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The Execution of Political Opponents in Bangladesh Is an Affront to Democracy

It is up to anti-death penalty advocates like the British government to now make their voices heard. The ICT's first round of executions may start in less than a month. If they are not halted, Bangladesh may enter a dark chapter in its history.

It is now over a month since the Baroness Warsi, the UK's Senior Foreign Office Minister, released a statement via the FCO's website to coincide with World Day Against Death Penalty. Her statement reiterated the UK Government's stance on Capital Punishment. 'The UK Government', she said, 'remains committed to working towards the worldwide abolition of the death penalty'. Her colleagues at the FCO echoed these statements on social media and elsewhere.

There was nothing extraordinary about her words. After all, the FCOs own 'Strategy for the Abolition of the Death Penalty 2010-2015', published two years ago, clearly states the Government's approach. This includes high level lobbying, political dialogues and funding of human rights and democracy programmes.

Negotiating the tightrope of global diplomacy is an unenviable task. However, I have been left puzzled by the inaction of the British government over a recent spate of judgments in Bangladesh. First, there was the mass sentencing of 152 border guards to death over a 2009 mutiny, a process that was slammed by Amnesty International and Human Rights Watch, amongst others. When - and 'if' seems unlikely - these executions are carried out, Bangladesh will be catapulted to third in the league table of death penalty countries, behind Iran and China.

This month British national Chowdhury Mueen-Uddin was sentenced to death in his absence, at the Bangladesh's International Crimes Tribunal (ICT). He was accused, like the dozen men before him, of war crimes committed during the country's 1971 Independence War.

Mr Mueen-Uddin's case is highly troubling. Neither he nor his defence team was ever contacted by the Bangladeshi authorities. He was presented with no evidence. He still does not know the exact charges, relying solely on second hand media reports from Dhaka. Clearly, this case was nothing short of farcical.

Mr Mueen-Uddin can take some small comfort from knowing the British government does not extradite to a country that enacts the death penalty. Any cynical attempt to alter the sentence to ensure extradition will not wash with a British Court. And this is before this wholly compromised trial process is even taken into consideration.

The Foreign Office does not comment on extradition requests. But in their aforementioned strategy paper, they clearly state the use of 'all appropriate influence to prevent the execution of any British national.' Those lobbying for his extradition, either in the UK or abroad, should not waste their time.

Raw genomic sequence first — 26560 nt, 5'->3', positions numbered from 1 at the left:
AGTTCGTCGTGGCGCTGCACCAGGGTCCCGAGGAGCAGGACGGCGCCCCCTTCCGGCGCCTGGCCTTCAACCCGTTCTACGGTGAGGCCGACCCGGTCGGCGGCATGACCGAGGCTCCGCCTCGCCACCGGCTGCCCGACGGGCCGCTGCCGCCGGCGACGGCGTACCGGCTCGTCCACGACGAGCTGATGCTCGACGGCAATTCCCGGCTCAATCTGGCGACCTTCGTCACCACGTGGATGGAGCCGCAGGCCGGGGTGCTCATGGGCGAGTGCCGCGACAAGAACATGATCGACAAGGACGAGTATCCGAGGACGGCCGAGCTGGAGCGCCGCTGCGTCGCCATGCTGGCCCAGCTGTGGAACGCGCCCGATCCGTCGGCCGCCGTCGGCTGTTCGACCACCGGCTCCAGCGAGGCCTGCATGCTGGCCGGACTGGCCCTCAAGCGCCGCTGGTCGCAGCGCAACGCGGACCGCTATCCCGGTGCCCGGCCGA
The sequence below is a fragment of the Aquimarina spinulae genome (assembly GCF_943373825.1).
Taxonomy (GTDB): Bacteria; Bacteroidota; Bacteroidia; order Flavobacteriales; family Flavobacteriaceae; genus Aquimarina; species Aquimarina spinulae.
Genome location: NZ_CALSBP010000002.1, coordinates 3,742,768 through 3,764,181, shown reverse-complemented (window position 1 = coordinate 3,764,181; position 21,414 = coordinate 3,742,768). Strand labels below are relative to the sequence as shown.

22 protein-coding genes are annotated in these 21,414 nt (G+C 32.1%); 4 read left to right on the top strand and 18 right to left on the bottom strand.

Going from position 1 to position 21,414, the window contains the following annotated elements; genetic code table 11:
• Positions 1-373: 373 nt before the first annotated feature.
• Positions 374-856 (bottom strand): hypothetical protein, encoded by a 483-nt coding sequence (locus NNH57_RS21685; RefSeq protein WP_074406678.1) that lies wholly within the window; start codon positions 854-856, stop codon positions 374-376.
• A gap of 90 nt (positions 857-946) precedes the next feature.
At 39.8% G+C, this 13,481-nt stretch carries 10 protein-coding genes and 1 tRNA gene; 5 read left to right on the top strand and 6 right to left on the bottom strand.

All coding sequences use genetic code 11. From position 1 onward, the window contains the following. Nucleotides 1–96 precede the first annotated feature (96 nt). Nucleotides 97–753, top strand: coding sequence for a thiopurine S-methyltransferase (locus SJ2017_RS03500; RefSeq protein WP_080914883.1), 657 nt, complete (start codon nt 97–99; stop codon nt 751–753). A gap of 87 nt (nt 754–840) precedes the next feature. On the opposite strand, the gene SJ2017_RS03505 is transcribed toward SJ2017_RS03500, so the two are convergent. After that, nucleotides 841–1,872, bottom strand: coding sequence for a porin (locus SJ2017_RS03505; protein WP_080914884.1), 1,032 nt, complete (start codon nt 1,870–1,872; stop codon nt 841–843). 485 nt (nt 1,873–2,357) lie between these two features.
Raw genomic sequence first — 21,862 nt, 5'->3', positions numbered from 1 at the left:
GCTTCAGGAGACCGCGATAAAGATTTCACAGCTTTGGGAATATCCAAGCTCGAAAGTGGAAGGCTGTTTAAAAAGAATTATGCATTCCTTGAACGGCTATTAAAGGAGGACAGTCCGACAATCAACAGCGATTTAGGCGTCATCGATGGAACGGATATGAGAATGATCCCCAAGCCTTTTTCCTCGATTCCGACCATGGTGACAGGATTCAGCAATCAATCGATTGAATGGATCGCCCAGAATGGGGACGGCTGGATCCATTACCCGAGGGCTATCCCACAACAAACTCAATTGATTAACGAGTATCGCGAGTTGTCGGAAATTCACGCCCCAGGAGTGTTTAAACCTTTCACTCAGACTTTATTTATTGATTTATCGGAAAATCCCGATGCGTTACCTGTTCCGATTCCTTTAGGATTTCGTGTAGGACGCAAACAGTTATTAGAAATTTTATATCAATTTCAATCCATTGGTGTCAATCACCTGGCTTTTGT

For legal observers, there is further cause for concern. Abdul Quader Mollah, one of two defendants who faced life imprisonment, had his sentence changed retroactively to death. Simply put, legislation was passed to give him the death sentence that was never available at any stage during his trial.

As outlined in my letter to Foreign Secretary William Hague, co-signed by eight members of the House of Lords and some of the UK's leading war crimes QCs, this series of executions have a far more insidious underbelly. All defendants originate from the political opposition parties. With elections in Bangladesh around the corner, it is now evident this Tribunal is an attempt to paralyse the opposition ranks.

In young and developing democracies the imprisonment of dissenting voices is commonplace, but not unsurprising. Yet it is the incendiary act of executing high-level opposition leaders before an election which risks plunging Bangladesh into turmoil.

Criticism of legal processes aside, it is this challenge to the very fundamentals of a modern democracy that must concern all of us. In a country where the UK has such strong ties - economically and historically - it is surely now time for our government to push for change. The internationalisation of these trials, and a moratorium on all death penalty sentences, may provide the solution.

The consequences of inaction will be dire. Nationwide strikes and unrest on the streets of Bangladesh will continue. At the time of writing, opposition Jamaat-e-Islami activists torched vehicles in reaction to the alleged abduction and murder of a local leader. They claimed the victim was last seen being picked up by local plain-clothes police officers. Their anger follows the de-registration of their party from the upcoming elections - a foolhardy move by Prime Minister Sheikh Hasina that will only galvanise opposition ranks. Her refusal to allow a credible cross-party caretaker government to oversee the polls carries the dangerous sign of a leader clinging to power at any cost.

It is up to anti-death penalty advocates like the British government to now make their voices heard. The ICT's first round of executions may start in less than a month. If they are not halted, Bangladesh may enter a dark chapter in its history. For those who follow Bangladesh's recent troubles, such deep political division and retributive violence will come as no surprise. As the French writer Guy de Maupassant observed: "Since governments take the right of death over their people, it is not astonishing if the people should sometimes take the right of death over governments."

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